For hundreds of kilometres east of Amman, the stony plains of the eastern desert extend unbroken to the Iraqi border – and beyond, clear to Baghdad. This is the harshest and least populated part of Jordan, with a bare handful of roads linking small, dusty towns and frontier villages. The two exceptions are Zarqa, an industrial city and transport hub, and Mafraq, the amiable but little-visited capital of the northeast. However, the main reason to come this way is to follow a circuit of desert roads that runs past a string of early-Islamic inns and hunting lodges, collectively dubbed the “Desert Castles”.

For its mosaics and its remote atmosphere, Qasr Hallabat makes a fine opener to the “Desert Castles loop, matched by elegant Qasr Kharana and the uniquely frescoed Qusayr Amra. At the circuit’s farthest point, 100km east of Amman, lie the castle and twin villages of Azraq, Lawrence of Arabia’s desert headquarters, set in a once-majestic oasis in the heart of the northern Badia, which stretches out to the Syrian and Iraqi borders. Close by in southern Syria, and often visible, is the extinct volcano of Jabal Druze (or Jabal Al Arab), rising to 1800m and surrounded for hundreds of kilometres by blisteringly hot plains of basaltic lava known as the Hawran. Near Mafraq, irrigated fields temper the monotony, but further east – and south as far as Azraq – the desert is shadowy and grimly blackish, stark bedrock overlaid by dark boulders and glassy basalt chips too hot to touch. Out here stand the silhouetted ruins of Umm al-Jimal, enormously romantic in the cool evening, while a host of minor attractions include the holy tree of Biqyawiyya and the striking Qasr Burqu, a ruined black castle on the shores of a mirage-like lake, which lies remote in the far desert, not far from the Iraqi border.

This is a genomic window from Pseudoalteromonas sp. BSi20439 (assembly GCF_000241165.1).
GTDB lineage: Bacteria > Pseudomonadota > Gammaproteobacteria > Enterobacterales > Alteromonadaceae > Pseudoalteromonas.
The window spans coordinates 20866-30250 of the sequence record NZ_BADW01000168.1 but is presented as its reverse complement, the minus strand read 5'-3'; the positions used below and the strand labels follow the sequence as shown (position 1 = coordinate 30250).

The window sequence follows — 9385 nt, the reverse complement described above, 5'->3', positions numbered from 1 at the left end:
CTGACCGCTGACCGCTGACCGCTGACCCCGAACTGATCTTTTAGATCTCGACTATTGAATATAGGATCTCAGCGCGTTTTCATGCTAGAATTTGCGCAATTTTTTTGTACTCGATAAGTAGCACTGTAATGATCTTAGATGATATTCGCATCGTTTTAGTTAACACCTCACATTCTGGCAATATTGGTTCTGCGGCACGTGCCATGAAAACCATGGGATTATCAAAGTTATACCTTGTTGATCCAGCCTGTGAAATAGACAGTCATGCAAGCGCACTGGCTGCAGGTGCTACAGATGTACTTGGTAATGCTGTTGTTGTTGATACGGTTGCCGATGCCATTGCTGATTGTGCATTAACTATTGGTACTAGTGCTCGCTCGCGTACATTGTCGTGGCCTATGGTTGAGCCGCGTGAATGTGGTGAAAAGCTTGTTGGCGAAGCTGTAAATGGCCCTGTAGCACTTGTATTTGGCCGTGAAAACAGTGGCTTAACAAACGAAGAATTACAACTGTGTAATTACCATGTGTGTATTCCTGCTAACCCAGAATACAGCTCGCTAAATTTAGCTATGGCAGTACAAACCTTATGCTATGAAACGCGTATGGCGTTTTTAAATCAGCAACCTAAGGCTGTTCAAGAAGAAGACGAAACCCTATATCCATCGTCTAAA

Desert travel is sometimes approached as a chore, but you’ll have much more satisfaction if you abandon the urgency of getting from A to B and treat the desert as a destination in its own right. Adventurous explorers out here will be rewarded with extraordinary hospitality, diverse environments and some stunning natural drama.

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